15 Ways Women Have Made History This Past Year
March 9, 2022
Share Via

Women around the world made history in 2021, even in the midst of a global pandemic and struggles in the world of work. The past year has been a remarkable year for women and gender equality. 

This Women’s History Month, we’re looking back at some of the most groundbreaking moments for gender equality and women’s rights in 2021. From the incredible women trailblazing with the COVID-19 vaccine, to women making their mark in the highest political offices, to the women breaking down barriers in sports, here are some of the biggest victories for women in the past year. 

Kamala Harris sworn in, becomes first woman to serve as Vice President of the US

Women's History Month - Kamala Harris

Vice President Kamala Harris made history in 2021 when she became the first Black and South Asian-American woman to serve as vice president in American history. Her husband, Doug Emhoff, became the first-ever second gentleman. 

Harris has had a number of firsts in her career. In 2016, she became the first South Asian-American senator in history and only the second-ever African-American woman to serve as senator. However, there are currently no Black women serving as senators.

Only two other women have ever even run for vice president on a major party ticket: Geraldine Ferraro in 1984 and Sarah Palin in 2008.

Ketanji Brown Jackson becomes first Black woman nominated to the Supreme Court

Women's History Month

Last month, Judge Ketanji Brown Jackson made history when she was nominated for the U.S. Supreme Court at the White House in Washington, D.C. The 51-year-old was first sworn in to serve on the Court of Appeals for the D.C. Circuit back in June. She spoke out against Donald Trump in 2018 when he tried to restrict the ability of federal employees to collectively bargain. If elected, Jackson will become the first Black woman to sit on the Supreme Court. 

Oksana Masters makes history at the paralympics 

Women's History Month Oksana Masters

Ukraine-born Oksana Masters took home the first gold of the paralympics in 2022. The 32-year-old athlete was born in Ukraine with birth defects believed to be caused by the Chernobyl nuclear disaster. The biathlete and cross country skier won the women’s biathlon sitting sprint, marking her fifth career Paralympic gold medal and 11th overall medal between Summer and Winter Games. Her gold marks a tie for third on the U.S. women’s career Winter Paralympic medal list. 

Ambassador Oksana Markarova advocates for Ukraine in war times

Women's History Month Oksana Markarova

Ambassador Oksana Markarova, Ukraine’s Ambassador to the United Nations, has made headlines in recent weeks as she stands up to defend her country and advocate for Ukraine. Makarova repeatedly asked for more military, financial and humanitarian support for her besieged people. She has used all forms of media to rally the international community and ask everyone to come to Ukraine’s aid.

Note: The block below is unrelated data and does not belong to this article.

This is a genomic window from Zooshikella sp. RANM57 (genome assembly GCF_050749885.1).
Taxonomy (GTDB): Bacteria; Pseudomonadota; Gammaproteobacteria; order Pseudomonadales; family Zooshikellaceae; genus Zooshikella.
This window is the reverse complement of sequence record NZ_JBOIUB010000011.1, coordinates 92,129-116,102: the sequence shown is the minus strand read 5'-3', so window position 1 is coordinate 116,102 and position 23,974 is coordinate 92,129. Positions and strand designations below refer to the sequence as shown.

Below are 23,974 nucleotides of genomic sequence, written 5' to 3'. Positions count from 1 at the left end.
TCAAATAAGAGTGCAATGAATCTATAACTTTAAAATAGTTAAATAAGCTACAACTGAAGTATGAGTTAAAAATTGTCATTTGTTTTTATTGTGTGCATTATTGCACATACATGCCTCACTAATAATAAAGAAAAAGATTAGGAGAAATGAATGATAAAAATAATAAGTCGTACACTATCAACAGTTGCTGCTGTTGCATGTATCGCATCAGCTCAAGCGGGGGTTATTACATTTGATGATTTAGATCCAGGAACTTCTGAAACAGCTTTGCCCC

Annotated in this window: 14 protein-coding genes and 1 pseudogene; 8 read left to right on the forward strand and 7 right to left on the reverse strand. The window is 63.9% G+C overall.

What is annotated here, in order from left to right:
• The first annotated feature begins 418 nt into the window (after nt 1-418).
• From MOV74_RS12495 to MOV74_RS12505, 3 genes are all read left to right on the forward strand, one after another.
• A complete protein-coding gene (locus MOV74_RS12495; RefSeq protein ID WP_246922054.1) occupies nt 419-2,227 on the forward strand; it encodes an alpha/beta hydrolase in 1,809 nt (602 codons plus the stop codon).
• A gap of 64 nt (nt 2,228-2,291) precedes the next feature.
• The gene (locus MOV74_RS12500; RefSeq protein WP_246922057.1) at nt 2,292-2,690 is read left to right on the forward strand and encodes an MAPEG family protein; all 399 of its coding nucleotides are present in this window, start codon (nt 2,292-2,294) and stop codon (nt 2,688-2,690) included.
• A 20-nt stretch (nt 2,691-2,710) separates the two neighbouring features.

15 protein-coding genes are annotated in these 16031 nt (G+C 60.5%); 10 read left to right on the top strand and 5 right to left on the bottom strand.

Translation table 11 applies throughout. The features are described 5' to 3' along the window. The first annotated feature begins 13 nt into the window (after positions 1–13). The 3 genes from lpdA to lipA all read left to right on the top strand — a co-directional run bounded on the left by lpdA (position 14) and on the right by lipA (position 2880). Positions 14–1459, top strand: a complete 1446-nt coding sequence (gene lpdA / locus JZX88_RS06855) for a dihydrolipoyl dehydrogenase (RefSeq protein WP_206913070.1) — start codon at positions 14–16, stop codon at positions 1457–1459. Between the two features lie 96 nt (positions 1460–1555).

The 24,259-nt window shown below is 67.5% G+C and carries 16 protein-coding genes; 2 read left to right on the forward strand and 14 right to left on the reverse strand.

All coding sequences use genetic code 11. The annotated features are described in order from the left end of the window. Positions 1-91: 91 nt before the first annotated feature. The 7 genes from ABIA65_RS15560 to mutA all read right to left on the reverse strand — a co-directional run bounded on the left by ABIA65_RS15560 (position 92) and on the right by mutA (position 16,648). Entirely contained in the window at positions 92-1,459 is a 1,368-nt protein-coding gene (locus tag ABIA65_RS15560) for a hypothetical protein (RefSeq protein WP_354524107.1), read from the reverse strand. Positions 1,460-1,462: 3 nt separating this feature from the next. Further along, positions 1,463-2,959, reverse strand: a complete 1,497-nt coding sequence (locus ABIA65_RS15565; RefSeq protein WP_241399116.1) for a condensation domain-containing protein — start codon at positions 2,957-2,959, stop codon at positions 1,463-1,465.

“I think Ukrainians have shown to all the world that we’re not going to stop and we’re not going to surrender. And we will defend our homes….Our brave men and women of the armed forces and all of the civilians who are stopping the enemy without weapons, even, will fight, and we need all of the support in order to sustain this fight,” she told CBS’s Margaret Brennan on “Face the Nation.”

Ambassador Linda Thomas-Greenfield, U.S. Representative to the United Nations

Women's History Month

There’s a good chance you hadn’t heard of Ambassador Linda Thomas-Greenfield before this month. Thomas-Greenfield became a leading U.S. voice at the UN this month as the Ukrainian crisis unfolded, pressuring the organization to hold Russia accountable for the war its leader is waging on innocent civilians. This experienced diplomat tells it like it is and stands for democratic values and freedom. 

“By the grace of God, the world narrowly averted a nuclear catastrophe last night. We all waited to exhale as we watched the horrific situation unfold in real time,” the Ambassador told the United Nations Security Council in an emergency meeting following Russia’s attack and seizure of the largest nuclear plant in Ukraine and Europe. “Over the past nine days, we have witnessed the devastating impacts of President Putin’s war of choice on the Ukrainian people.”

Olympian Lee Kiefer becomes first-ever American fencer to win gold in individual foil